Jump to content

Night time toilet training


  • Please log in to reply
13 replies to this topic

#1 Tennasee

Posted 28 January 2013 - 10:45 AM

DD1 is 4 in April. she is fully toilet trained during the day but still wears a nappy at night. Her nappy is never dry in the morning, and she still has milk before bedtime which she loves. I also feel like we've only spent the last 6 or so months with her sleeping through so the thought of getting up to help her go to the toilet is not very appealing. sad.gif I don't know whether I should force the night time toilet training or wait till she's ready? She has only just started sleeping with her door open but we haven't said anything to her about getting up in the night to go to the toilet.

What would/did you do?

Thanks

#2 lucky 2

Posted 28 January 2013 - 10:55 AM

I don't tend to think of night time continence as training, I've got an 8 yo who is now having some dry nights and I think it is happening now (vs at 4) because she can take some responsibility to drink more in the day (to stretch her bladder) and because her body is maturing enough to not produce as much urine at night.
So dd will probably have a 4-6 yr gap btn day dryness and night.
I don't wake her to wee at night, it doesn't work as she will get up in her sleep and of course not do it if I don't do it.
What's the point?
I'd rather both of us sleep.
I've wasted a lot of worry on this issue over the years because of the idea that she "should" be night dry and that it's my responsibility to ensure it happens. Thing is that this is about her body, not mine and it is not abnormal to not be night dry at this age. I'll probably think of a few strategies before this years school camp but apart from that I just let her be. She is not bothered about it though, she know's she is not the only child to not be ready to be night dry as yet. She'll get there in her own time, not mine.
All the best.

#3 KBM

Posted 06 February 2013 - 06:18 PM

My DD only became dry at night at 4yo (her 2 years younger borther cracked it before she did!).  

Dont worry about their age- their brain, their bladder etc will all develop at their own pace.

What I would be doing now is just reinforcing that wees should go in the toilet, no matter if its day or night.  Ask her to try not to put the wees in her nappy but when she first wakes up, to do her morning wees in the toilet (call mummy if help needed).  I wouldnt be getting her up in the night to wee as (IMHO) it sets up a bad habit of needing to get up in the night.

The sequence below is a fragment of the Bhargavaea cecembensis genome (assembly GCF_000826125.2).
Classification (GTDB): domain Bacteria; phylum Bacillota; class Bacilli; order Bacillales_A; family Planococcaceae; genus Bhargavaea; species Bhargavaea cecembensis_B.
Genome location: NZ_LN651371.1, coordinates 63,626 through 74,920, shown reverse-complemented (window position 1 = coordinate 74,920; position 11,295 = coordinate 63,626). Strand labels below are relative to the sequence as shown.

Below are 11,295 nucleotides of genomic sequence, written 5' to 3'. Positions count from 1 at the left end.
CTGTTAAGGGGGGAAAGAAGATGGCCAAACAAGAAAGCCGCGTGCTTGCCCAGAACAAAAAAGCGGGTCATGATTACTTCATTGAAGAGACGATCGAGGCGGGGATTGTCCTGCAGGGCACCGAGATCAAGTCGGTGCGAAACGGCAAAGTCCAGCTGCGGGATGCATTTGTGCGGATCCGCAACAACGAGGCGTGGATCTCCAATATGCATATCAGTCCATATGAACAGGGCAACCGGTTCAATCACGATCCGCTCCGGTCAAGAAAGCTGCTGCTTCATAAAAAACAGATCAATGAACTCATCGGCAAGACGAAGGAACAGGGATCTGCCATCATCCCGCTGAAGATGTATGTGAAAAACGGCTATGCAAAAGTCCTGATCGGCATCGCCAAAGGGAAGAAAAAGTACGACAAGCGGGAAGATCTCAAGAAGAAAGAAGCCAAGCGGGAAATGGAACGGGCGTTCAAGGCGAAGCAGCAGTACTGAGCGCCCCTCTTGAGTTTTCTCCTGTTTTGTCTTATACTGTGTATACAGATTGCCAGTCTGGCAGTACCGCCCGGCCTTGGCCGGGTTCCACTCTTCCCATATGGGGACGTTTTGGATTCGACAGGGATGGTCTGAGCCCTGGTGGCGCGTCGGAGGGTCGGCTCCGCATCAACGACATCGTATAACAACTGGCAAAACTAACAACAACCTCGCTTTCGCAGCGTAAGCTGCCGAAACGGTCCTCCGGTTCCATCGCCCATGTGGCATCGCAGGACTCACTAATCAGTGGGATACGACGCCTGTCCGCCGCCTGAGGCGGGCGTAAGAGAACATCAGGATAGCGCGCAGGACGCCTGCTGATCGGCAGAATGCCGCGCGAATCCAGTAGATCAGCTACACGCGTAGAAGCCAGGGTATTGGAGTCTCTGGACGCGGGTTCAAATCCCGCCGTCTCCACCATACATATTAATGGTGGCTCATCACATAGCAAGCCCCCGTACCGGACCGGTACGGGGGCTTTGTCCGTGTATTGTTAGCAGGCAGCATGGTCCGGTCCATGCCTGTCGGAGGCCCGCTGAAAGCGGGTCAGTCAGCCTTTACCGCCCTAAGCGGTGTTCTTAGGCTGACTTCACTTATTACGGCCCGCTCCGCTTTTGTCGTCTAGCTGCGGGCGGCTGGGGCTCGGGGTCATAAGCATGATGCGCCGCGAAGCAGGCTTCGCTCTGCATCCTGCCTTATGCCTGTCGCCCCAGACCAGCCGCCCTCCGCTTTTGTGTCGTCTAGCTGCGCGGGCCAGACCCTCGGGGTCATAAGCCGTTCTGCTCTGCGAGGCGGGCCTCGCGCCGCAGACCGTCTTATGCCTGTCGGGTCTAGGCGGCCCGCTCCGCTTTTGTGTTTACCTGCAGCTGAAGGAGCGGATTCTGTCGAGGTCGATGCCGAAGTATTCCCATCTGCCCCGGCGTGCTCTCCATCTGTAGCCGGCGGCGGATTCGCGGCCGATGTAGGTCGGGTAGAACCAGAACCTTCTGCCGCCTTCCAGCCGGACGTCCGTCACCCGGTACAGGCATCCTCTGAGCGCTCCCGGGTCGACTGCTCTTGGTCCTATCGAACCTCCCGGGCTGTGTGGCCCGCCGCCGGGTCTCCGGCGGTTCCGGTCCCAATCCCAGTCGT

Night dryness involves a lot of processes - the ability of the brain to recognise the sensation of needing to wee and to be able to wake the sleeping body/mind, the bladder needs to be big enough to hold the night time urine produced, the body also needs to learn how to concentrate the urine.

Perhaps start reducing the amount of milk she has &/or giving it to her a bit earlier before bed.

Lastly, dont stress!

#4 TheSmithFamily

Posted 06 February 2013 - 06:27 PM

I would tend to just let her guide you.

My daughter day trained at 2y4m and night at 4.5.

It was the ability to hold on or get up mid sleep that enabled this rather than drinks/toilet  before bed etc.

Cheers bron

#5 dirtgirl

Posted 06 February 2013 - 06:34 PM

I would like to echo the comments of PPs. Night time training is very different from daytime training. Is there a particular reason why you want to rush her out of nappies at night?  

My DD was 5.5 yo before she was fully night trained. She simply wasn't ready, and I didn't really see the need to rush her...she wasn't sleeping over at friends' places, and I much preferred having her in nappies than having to change the sheets in the middle of the night.

I would wait until you notice a recurring pattern of dry nappies in the morning before even contemplating taking them away. Getting up to change the sheets in the middle of the night is never a great experience for parent or child.

Good luck OP!

#6 Mazzle_Dazzle

Posted 11 February 2013 - 09:19 AM

yeah, dont push it too much.

We are in the midst of it with our DS (4.5yo) & we find that the power of suggestion/positive discussion about the actual mechanics of how his body works  really helps. (he is a bit of a science nut).